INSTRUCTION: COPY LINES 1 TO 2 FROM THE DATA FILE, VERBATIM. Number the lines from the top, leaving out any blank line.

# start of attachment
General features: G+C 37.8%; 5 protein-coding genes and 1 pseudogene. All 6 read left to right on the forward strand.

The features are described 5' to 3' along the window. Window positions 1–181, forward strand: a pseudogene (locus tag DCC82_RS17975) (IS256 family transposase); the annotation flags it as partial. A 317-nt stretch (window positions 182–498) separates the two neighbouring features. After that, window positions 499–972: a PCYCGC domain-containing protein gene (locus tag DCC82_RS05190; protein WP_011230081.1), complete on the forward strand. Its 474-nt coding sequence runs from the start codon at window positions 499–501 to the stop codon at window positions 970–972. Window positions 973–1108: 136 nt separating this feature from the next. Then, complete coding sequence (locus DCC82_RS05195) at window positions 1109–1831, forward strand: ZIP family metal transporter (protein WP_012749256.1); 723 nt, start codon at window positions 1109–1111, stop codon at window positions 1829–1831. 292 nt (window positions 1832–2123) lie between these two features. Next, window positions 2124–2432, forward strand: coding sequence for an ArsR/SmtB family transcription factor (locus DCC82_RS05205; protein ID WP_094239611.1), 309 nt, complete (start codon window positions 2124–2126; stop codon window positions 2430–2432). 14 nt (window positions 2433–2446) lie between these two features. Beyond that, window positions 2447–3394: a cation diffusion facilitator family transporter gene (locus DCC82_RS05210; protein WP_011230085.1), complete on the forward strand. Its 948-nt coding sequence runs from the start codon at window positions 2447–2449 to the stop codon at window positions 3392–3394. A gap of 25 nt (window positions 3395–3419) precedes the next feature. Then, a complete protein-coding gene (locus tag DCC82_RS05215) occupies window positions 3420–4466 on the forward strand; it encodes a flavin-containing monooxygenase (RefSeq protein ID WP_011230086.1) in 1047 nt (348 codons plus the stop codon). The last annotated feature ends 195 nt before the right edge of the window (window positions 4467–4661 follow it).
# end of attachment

General features: G+C 37.8%; 5 protein-coding genes and 1 pseudogene. All 6 read left to right on the forward strand.

The features are described 5' to 3' along the window. Window positions 1–181, forward strand: a pseudogene (locus tag DCC82_RS17975) (IS256 family transposase); the annotation flags it as partial. A 317-nt stretch (window positions 182–498) separates the two neighbouring features. After that, window positions 499–972: a PCYCGC domain-containing protein gene (locus tag DCC82_RS05190; protein WP_011230081.1), complete on the forward strand. Its 474-nt coding sequence runs from the start codon at window positions 499–501 to the stop codon at window positions 970–972. Window positions 973–1108: 136 nt separating this feature from the next. Then, complete coding sequence (locus DCC82_RS05195) at window positions 1109–1831, forward strand: ZIP family metal transporter (protein WP_012749256.1); 723 nt, start codon at window positions 1109–1111, stop codon at window positions 1829–1831. 292 nt (window positions 1832–2123) lie between these two features. Next, window positions 2124–2432, forward strand: coding sequence for an ArsR/SmtB family transcription factor (locus DCC82_RS05205; protein ID WP_094239611.1), 309 nt, complete (start codon window positions 2124–2126; stop codon window positions 2430–2432). 14 nt (window positions 2433–2446) lie between these two features. Beyond that, window positions 2447–3394: a cation diffusion facilitator family transporter gene (locus DCC82_RS05210; protein WP_011230085.1), complete on the forward strand. Its 948-nt coding sequence runs from the start codon at window positions 2447–2449 to the stop codon at window positions 3392–3394. A gap of 25 nt (window positions 3395–3419) precedes the next feature. Then, a complete protein-coding gene (locus tag DCC82_RS05215) occupies window positions 3420–4466 on the forward strand; it encodes a flavin-containing monooxygenase (RefSeq protein ID WP_011230086.1) in 1047 nt (348 codons plus the stop codon). The last annotated feature ends 195 nt before the right edge of the window (window positions 4467–4661 follow it).